Category Archives: delirium tremens

A 21-unit-a-day man

In the arms of Bacchus and Morpheus

Samuel Taylor Coleridge, Dalrymple reminds us, was

an all-you-can-drink man.

He was a prodigious

bibber of claret

who suffered from delirium tremens, downing tincture of opium

by the pint.

Witnesses testified to his

morning shakes and sweats, which improved after the first laudanum of the day.

Coleridge’s unpleasant dreams were, Dalrymple believes,

the consequence of alcoholic excess. Is there any of us who has not tossed and turned after drinking too much, and dreamed vividly and disturbingly?

Boozehounds should bring themselves to heel

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The sublime pink elephant: Dalrymple describes Belgian beer, accurately, as nectar, and one of the best examples of the strong pale ale style is Delirium Tremens (8.5% ABV) from Brouwerij Huyghe in the East Flanders town of Melle. ‘Kleur en uitzicht: bleek blond, de fijne en regelmatige pareling zorgt voor een fijne, stabiele schuimkraag. Geur: Licht moutig, flinke touch alcohol, kruiderig. Smaak: Een flinke scheut alcohol ontvlamt als het ware in de mond, die de tong en het gehemelte werkelijk opwarmen. De smaak is ook gekenmerkt door zijn rondheid. De afdronk is sterk, lang en droogbitter.’

Binge-drinking is not a fate but a vice, albeit a delightful one

Inebriates can easily, writes Dalrymple,

control their drinking, if motives—including fear—are strong enough.

Among the things that encourage sobriety are

fright

and

the hospital experience.

The problem of compulsive, chronic, unbridled and joyless dipsomania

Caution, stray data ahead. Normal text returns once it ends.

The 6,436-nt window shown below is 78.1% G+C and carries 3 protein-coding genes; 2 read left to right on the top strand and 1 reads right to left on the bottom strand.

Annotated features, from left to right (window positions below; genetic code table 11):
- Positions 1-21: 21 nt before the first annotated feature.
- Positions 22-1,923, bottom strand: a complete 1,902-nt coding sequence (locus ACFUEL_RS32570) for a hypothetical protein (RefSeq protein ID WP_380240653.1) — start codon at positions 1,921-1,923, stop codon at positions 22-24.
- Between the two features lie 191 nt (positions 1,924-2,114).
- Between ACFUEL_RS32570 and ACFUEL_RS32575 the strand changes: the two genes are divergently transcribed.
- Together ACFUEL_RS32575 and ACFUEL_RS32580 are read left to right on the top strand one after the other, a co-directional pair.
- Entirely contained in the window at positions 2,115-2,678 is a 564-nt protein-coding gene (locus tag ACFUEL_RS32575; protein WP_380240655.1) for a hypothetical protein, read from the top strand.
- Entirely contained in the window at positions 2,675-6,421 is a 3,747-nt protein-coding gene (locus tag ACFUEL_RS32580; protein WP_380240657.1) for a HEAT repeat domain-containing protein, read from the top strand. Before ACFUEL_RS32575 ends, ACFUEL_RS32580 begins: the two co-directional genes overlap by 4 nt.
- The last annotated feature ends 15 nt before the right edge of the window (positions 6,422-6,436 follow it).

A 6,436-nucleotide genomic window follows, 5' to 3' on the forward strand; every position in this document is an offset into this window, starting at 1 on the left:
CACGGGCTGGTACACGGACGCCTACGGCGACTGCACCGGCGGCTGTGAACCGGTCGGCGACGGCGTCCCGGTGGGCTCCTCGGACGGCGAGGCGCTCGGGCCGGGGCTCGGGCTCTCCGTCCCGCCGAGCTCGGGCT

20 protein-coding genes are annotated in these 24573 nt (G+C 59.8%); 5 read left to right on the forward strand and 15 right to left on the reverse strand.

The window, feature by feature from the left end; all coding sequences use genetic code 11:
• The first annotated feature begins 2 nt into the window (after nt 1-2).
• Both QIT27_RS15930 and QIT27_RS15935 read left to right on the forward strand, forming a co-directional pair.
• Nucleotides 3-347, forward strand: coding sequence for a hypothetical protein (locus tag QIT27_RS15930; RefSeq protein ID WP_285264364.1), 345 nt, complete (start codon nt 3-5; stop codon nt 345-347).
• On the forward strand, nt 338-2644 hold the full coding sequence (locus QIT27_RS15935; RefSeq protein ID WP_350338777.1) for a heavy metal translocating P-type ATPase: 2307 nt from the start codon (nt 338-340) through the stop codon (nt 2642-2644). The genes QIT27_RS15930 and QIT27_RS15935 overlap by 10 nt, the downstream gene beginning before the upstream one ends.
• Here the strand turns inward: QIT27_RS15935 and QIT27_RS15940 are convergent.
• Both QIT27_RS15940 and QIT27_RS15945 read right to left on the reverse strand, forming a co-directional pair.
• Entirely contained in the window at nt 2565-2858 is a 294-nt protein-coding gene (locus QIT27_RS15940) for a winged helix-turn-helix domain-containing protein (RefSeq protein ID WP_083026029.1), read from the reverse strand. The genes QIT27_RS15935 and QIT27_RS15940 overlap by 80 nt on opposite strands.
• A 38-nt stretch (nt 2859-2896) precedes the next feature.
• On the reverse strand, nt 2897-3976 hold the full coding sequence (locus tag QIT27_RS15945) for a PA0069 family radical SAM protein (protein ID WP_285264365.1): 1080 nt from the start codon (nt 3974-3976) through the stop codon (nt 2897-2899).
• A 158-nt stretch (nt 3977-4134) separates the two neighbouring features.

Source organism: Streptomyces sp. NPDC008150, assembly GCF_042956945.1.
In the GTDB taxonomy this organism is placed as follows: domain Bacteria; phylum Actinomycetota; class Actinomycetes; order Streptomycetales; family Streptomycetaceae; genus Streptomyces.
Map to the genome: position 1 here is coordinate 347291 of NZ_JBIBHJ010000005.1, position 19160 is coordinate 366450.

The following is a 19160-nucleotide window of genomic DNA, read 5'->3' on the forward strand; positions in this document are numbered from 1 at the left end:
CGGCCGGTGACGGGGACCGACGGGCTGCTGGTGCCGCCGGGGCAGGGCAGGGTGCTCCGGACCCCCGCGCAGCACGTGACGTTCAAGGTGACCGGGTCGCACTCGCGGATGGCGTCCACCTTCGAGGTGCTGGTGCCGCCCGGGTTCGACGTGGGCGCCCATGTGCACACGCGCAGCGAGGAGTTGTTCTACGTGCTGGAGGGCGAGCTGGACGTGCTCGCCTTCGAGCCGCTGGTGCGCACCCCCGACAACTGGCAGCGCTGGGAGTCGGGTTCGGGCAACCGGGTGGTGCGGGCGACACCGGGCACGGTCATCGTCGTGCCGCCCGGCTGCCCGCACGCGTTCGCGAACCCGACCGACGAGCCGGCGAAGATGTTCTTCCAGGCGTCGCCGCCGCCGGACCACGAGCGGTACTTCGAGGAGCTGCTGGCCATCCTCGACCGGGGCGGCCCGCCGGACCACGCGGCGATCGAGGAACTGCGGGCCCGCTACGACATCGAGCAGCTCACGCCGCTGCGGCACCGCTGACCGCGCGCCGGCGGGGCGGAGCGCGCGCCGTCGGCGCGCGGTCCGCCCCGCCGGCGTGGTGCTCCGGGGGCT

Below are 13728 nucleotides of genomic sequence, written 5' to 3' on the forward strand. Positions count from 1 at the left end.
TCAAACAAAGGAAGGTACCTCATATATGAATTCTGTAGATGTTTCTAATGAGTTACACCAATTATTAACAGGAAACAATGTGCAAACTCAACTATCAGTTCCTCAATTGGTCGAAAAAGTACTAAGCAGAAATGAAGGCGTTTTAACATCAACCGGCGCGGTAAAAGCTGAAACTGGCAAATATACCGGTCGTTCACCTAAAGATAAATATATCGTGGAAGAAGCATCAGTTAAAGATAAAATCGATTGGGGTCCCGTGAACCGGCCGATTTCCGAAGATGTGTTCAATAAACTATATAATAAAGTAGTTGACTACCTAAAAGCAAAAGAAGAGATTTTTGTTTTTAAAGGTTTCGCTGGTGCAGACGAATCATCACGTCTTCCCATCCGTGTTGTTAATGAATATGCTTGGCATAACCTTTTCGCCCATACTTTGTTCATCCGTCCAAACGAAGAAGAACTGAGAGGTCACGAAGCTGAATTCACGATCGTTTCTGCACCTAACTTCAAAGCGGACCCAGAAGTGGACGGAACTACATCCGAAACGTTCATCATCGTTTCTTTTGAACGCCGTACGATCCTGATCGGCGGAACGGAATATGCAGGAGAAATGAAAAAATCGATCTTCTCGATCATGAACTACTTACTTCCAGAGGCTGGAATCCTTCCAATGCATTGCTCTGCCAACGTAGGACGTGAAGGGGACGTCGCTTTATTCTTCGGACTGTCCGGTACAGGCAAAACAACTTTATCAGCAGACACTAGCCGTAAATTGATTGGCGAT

lies in the psychological, spiritual, and moral realm.

Pull yourselves together!

Inebriates possess

the freedom to resist it, unlike an impersonal force such as gravity.

They should get a hold of themselves.

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Incontinence of urine and fæces consequent upon severe inebriation

The British no longer manufacture anything the world wants or provide any services the world wants, but in one field they are world-class: binge-drinking

Dalrymple describes his experience of working as a doctor on a British government aid project in Africa.

We were building a road through remote bush. The contract stipulated that the construction company could import, free of all taxes, alcoholic drinks from the UK. These drinks the company sold to its British workers at cost, in the local currency at the official exchange rate, which was approximately one-sixth the black-market rate. A litre bottle of gin cost less than a dollar.

Drunkenness among the British workers

far outstripped anything I have ever seen, before or since. I discovered that, when alcohol is effectively free of charge, a fifth of British construction workers will regularly go to bed so drunk that they are incontinent both of urine and fæces. I remember one man who very rarely got as far as his bed at night: he fell asleep in the lavatory, where he was usually found the next morning.

Half the men

shook in the mornings and resorted to the hair of the dog to steady their hands before they drove their bulldozers and other heavy machines (which they frequently wrecked, at enormous expense to the British taxpayer). Hangovers were universal. The men were either drunk or hung over for months on end.

In these circumstances

even formerly moderate drinkers turned alcoholic and eventually suffered from delirium tremens.

When the company inquired of its workers what it could do to improve their conditions,

they unanimously asked for a further reduction in the price of alcohol.